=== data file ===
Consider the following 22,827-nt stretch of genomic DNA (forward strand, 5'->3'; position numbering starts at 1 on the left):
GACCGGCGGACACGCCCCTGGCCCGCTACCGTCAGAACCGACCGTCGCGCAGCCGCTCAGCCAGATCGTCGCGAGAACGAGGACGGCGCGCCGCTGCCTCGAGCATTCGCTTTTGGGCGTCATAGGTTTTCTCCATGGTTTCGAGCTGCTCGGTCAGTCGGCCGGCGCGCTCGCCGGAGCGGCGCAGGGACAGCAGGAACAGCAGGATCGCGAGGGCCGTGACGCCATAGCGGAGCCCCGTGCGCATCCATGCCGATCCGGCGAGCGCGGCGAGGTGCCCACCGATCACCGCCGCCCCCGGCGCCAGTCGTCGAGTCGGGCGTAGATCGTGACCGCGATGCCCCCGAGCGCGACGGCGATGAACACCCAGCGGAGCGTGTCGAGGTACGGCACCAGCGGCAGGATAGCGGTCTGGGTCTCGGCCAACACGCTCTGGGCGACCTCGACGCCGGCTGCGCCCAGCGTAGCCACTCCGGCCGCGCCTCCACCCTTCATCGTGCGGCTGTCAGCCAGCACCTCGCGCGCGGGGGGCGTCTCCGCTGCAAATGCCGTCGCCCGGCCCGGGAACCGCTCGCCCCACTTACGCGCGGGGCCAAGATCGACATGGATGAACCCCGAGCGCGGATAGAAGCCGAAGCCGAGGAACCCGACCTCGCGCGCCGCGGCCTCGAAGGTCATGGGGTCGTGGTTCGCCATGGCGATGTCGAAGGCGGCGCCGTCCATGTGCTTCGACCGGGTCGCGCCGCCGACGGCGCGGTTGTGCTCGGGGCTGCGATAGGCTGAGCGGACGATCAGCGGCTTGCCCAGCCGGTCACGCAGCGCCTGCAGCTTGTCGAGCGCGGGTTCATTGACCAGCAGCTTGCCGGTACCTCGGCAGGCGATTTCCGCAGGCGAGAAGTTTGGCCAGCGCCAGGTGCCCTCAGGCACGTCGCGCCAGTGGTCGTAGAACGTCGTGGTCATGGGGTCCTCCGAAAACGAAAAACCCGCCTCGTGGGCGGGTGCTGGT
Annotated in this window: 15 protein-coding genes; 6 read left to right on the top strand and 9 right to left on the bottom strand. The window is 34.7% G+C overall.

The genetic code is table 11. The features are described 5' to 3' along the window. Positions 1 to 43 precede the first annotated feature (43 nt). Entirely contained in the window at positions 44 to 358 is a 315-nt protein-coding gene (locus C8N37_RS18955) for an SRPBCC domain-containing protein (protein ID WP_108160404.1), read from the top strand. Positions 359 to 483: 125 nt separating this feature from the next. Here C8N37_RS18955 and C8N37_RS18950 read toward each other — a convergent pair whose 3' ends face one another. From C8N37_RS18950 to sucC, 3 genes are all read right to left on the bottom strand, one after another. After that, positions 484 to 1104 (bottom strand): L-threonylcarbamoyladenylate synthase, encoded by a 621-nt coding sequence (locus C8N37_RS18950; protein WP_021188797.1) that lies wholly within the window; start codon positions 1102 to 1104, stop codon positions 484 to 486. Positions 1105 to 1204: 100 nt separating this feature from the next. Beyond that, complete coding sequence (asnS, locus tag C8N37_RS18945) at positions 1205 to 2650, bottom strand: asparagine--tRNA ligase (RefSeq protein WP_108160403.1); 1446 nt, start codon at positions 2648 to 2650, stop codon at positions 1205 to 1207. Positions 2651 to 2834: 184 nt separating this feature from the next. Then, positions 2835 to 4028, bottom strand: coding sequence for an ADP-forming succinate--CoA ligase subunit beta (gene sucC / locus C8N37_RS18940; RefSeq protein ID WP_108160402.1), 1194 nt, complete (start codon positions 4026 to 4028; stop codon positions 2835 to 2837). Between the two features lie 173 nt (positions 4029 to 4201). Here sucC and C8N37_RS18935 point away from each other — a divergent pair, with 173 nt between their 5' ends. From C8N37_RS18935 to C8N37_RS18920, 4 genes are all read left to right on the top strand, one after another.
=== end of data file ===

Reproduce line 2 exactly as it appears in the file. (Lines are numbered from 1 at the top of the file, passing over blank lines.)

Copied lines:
GACCGGCGGACACGCCCCTGGCCCGCTACCGTCAGAACCGACCGTCGCGCAGCCGCTCAGCCAGATCGTCGCGAGAACGAGGACGGCGCGCCGCTGCCTCGAGCATTCGCTTTTGGGCGTCATAGGTTTTCTCCATGGTTTCGAGCTGCTCGGTCAGTCGGCCGGCGCGCTCGCCGGAGCGGCGCAGGGACAGCAGGAACAGCAGGATCGCGAGGGCCGTGACGCCATAGCGGAGCCCCGTGCGCATCCATGCCGATCCGGCGAGCGCGGCGAGGTGCCCACCGATCACCGCCGCCCCCGGCGCCAGTCGTCGAGTCGGGCGTAGATCGTGACCGCGATGCCCCCGAGCGCGACGGCGATGAACACCCAGCGGAGCGTGTCGAGGTACGGCACCAGCGGCAGGATAGCGGTCTGGGTCTCGGCCAACACGCTCTGGGCGACCTCGACGCCGGCTGCGCCCAGCGTAGCCACTCCGGCCGCGCCTCCACCCTTCATCGTGCGGCTGTCAGCCAGCACCTCGCGCGCGGGGGGCGTCTCCGCTGCAAATGCCGTCGCCCGGCCCGGGAACCGCTCGCCCCACTTACGCGCGGGGCCAAGATCGACATGGATGAACCCCGAGCGCGGATAGAAGCCGAAGCCGAGGAACCCGACCTCGCGCGCCGCGGCCTCGAAGGTCATGGGGTCGTGGTTCGCCATGGCGATGTCGAAGGCGGCGCCGTCCATGTGCTTCGACCGGGTCGCGCCGCCGACGGCGCGGTTGTGCTCGGGGCTGCGATAGGCTGAGCGGACGATCAGCGGCTTGCCCAGCCGGTCACGCAGCGCCTGCAGCTTGTCGAGCGCGGGTTCATTGACCAGCAGCTTGCCGGTACCTCGGCAGGCGATTTCCGCAGGCGAGAAGTTTGGCCAGCGCCAGGTGCCCTCAGGCACGTCGCGCCAGTGGTCGTAGAACGTCGTGGTCATGGGGTCCTCCGAAAACGAAAAACCCGCCTCGTGGGCGGGTGCTGGT